This content is not included in your SAE MOBILUS subscription, or you are not logged in.
The Effect of Cooled Exhaust Gas Recirculation for a Naturally Aspirated Stationary Gas Engine
- Danny Schwarz - Senertec Kraft-Wärme-Energiesysteme GmbH ,
- Markus Klaissle - Senertec Kraft-Wärme-Energiesysteme GmbH ,
- Blanca Giménez Olavarria - University of Valladolid ,
- Denis Neher - Karlsruhe University of Applied Sciences ,
- Fino Scholl - Karlsruhe University of Applied Sciences ,
- Maurice Kettner - Karlsruhe University of Applied Sciences
ISSN: 1946-3936, e-ISSN: 1946-3944
Published November 08, 2016 by SAE International in United States
Citation: Neher, D., Scholl, F., Kettner, M., Schwarz, D. et al., "The Effect of Cooled Exhaust Gas Recirculation for a Naturally Aspirated Stationary Gas Engine," SAE Int. J. Engines 9(4):2477-2492, 2016, https://doi.org/10.4271/2016-32-0093.
Small natural gas cogeneration engines frequently operate with lean mixture and late ignition timing to comply with NOx emission standards. Late combustion phasing is the consequence, leading to significant losses in engine efficiency. When substituting a part of the excess air with exhaust gas, heat capacity increases, thus reducing NOx emissions. Combustion phasing can be advanced, resulting in a thermodynamically more favourable heat release without increasing NOx but improving engine efficiency.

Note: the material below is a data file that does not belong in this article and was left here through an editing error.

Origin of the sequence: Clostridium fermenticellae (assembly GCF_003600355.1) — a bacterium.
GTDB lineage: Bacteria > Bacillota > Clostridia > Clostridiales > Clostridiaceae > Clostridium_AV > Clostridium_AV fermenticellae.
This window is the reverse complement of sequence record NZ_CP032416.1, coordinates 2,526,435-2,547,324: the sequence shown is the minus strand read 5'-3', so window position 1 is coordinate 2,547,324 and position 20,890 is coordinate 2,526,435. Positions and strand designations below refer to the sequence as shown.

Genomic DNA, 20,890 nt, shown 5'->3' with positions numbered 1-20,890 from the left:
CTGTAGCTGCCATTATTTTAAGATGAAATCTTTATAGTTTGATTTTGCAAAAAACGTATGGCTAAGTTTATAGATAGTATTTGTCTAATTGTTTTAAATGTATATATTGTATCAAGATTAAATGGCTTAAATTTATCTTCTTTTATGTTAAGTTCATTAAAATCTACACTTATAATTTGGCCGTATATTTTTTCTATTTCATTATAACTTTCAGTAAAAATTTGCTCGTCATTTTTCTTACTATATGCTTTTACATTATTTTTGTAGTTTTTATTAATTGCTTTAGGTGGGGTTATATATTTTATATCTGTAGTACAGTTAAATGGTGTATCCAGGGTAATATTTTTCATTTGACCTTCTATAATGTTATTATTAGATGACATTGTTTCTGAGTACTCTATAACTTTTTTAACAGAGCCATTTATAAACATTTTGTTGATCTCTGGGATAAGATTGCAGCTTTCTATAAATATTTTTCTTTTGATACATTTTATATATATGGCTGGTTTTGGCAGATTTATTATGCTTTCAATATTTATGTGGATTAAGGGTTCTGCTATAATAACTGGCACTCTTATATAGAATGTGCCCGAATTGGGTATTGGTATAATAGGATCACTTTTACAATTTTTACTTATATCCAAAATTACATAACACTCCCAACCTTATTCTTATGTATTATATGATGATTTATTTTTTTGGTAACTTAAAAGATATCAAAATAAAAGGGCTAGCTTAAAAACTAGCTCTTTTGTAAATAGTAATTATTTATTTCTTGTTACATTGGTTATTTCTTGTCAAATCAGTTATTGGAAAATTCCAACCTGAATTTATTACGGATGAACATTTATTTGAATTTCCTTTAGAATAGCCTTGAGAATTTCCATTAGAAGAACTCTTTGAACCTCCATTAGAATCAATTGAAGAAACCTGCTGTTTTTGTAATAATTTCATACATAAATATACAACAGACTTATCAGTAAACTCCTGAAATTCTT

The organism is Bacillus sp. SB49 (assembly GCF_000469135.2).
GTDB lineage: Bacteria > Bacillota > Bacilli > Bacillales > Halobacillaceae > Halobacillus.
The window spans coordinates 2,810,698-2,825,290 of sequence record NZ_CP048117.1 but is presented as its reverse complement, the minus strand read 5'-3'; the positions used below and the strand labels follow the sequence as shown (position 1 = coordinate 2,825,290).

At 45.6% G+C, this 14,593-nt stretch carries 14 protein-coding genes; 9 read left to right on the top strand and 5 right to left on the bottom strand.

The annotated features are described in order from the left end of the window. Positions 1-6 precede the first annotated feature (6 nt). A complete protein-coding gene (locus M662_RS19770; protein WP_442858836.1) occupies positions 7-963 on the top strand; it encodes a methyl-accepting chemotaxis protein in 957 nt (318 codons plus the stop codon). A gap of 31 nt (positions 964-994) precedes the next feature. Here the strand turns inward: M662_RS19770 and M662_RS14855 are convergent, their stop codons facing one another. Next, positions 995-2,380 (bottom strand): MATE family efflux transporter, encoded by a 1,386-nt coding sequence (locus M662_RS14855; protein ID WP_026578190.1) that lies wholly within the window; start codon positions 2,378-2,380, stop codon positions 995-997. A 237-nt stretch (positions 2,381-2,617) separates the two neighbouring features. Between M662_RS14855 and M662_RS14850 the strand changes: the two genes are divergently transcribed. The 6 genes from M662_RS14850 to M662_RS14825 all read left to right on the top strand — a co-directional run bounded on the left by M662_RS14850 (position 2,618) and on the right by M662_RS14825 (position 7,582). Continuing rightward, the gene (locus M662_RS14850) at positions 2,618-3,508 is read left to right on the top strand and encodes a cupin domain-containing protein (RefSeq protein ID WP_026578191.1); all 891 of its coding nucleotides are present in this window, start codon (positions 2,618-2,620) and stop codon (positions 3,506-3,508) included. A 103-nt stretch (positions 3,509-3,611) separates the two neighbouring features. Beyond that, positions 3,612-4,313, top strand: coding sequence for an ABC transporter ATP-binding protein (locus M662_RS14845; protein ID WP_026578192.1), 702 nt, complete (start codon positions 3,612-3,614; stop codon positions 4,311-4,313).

In this work, the effect of replacing a part of excess air with exhaust gas was investigated first in a constant volume combustion chamber. It enabled to analyse the influence of the exhaust gas under motionless initial conditions for several relative air-fuel ratios (λ = 1.3 to 1.7). Starting from the initial value of λ, the amount of CH4 was maintained constant as a part of the excess air was replaced by exhaust gas. Temperature of burnt and unburnt mixture, combustion velocity and others were analysed for varying EGR rates.
In the next step, cooled exhaust gas recirculation was employed for a single-cylinder cogeneration engine to evaluate the influence of EGR rates up to 25 % on engine performance and emissions. For the baseline compression ratio of 13.2, a slightly higher IMEP could be achieved coupled with lower ISFC (almost -5 g/kWh) at constant NOx emissions. Subsequently, the compression ratio was raised to 15.25 and the trials repeated, showing further improvement with the drawback of higher knock tendency.